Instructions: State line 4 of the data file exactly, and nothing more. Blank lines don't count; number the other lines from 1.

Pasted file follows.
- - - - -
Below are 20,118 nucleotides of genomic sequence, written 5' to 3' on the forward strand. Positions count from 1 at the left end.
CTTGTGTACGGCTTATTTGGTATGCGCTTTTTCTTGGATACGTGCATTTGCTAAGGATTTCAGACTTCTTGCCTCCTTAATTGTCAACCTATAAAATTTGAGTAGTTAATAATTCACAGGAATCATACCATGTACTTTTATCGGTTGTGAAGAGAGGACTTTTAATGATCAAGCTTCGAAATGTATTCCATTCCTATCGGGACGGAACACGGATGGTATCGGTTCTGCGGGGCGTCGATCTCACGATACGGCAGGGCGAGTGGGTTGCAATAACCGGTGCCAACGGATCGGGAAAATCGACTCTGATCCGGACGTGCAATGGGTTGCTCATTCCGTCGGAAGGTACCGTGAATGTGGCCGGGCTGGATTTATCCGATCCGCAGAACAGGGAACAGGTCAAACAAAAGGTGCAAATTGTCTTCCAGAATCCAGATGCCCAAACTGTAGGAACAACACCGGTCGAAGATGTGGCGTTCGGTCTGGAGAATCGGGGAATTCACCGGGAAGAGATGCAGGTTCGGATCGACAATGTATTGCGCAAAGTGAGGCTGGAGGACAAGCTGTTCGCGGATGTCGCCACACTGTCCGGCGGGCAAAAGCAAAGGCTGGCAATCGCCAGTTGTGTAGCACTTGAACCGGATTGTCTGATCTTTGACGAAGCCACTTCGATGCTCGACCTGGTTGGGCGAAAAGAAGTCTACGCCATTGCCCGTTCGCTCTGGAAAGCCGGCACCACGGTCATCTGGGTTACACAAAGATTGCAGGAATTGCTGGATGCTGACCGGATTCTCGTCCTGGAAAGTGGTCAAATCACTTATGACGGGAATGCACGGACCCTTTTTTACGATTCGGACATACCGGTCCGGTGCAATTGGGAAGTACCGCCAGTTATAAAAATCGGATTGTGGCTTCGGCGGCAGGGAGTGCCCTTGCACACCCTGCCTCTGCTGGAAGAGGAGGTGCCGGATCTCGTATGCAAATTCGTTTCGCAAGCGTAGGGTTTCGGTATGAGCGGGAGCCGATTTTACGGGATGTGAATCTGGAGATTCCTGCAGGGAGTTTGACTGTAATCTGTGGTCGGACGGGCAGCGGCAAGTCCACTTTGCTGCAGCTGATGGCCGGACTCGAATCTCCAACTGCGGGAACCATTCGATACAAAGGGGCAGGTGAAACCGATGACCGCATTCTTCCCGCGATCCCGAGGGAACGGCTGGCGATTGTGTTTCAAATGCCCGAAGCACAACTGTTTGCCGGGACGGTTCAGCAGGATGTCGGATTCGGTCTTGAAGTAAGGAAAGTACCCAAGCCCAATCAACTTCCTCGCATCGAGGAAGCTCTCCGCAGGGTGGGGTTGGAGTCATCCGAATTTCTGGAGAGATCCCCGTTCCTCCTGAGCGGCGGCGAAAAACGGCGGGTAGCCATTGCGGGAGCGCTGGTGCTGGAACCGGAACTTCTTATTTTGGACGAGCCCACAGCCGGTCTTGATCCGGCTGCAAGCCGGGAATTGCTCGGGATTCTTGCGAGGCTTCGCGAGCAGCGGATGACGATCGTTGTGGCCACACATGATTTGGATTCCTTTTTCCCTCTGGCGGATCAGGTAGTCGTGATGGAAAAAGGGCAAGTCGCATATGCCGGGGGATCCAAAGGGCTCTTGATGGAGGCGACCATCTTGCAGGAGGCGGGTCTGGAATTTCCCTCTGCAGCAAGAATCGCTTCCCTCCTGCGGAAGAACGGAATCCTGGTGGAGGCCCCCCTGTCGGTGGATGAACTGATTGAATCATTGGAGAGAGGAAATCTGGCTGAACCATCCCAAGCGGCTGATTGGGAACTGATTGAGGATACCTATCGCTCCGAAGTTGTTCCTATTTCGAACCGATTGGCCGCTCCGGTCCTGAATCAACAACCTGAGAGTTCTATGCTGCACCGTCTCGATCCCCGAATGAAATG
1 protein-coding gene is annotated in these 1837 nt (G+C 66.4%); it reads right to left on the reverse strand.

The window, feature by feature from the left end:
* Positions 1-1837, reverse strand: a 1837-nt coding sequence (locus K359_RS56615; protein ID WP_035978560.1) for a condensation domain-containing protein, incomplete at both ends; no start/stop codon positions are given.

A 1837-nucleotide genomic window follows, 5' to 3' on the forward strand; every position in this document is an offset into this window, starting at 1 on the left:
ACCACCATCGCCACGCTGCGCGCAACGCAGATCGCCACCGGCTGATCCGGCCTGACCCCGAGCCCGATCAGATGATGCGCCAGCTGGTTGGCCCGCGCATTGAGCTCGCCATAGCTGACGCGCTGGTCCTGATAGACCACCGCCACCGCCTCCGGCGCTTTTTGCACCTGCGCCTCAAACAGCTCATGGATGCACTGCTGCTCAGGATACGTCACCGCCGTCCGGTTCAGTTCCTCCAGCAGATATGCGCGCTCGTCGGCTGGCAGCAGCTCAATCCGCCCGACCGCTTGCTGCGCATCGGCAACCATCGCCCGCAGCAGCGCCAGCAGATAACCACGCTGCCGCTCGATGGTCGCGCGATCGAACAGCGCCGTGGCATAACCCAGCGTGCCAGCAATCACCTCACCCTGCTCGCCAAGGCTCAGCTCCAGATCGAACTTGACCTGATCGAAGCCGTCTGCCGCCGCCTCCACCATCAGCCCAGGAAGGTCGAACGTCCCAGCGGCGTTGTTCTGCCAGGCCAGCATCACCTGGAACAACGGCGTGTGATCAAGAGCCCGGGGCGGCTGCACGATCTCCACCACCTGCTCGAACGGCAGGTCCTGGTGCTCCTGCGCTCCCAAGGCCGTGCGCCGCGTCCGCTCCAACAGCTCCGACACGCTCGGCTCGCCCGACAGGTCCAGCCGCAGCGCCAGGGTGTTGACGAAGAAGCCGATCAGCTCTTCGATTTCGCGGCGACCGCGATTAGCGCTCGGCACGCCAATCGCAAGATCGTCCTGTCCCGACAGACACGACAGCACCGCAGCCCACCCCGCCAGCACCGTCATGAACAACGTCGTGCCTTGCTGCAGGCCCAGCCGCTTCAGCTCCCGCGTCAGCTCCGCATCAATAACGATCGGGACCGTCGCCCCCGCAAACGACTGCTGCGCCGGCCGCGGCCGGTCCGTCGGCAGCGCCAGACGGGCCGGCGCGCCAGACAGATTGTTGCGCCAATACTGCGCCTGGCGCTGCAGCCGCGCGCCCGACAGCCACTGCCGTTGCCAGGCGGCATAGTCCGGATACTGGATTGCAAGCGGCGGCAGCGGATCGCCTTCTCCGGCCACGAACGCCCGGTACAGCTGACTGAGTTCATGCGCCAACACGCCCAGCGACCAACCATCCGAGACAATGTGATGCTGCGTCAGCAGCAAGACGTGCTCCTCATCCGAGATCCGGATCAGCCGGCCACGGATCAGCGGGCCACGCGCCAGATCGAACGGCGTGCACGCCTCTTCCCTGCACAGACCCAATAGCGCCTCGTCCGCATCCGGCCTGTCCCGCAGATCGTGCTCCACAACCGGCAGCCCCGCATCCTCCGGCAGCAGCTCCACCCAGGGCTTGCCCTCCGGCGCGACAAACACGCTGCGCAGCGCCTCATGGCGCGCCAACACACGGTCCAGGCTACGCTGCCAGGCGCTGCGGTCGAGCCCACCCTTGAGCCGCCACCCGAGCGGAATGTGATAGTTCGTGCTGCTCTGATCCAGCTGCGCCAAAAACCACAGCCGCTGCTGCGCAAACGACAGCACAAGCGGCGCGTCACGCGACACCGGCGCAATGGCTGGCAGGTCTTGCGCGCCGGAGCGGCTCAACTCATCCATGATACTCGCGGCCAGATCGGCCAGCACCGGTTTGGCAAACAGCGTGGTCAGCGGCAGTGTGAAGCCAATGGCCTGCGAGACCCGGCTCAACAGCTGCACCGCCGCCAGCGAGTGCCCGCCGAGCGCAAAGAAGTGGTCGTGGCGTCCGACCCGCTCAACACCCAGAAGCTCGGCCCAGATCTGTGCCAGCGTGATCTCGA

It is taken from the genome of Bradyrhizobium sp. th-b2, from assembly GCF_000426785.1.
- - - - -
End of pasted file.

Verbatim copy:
The window, feature by feature from the left end: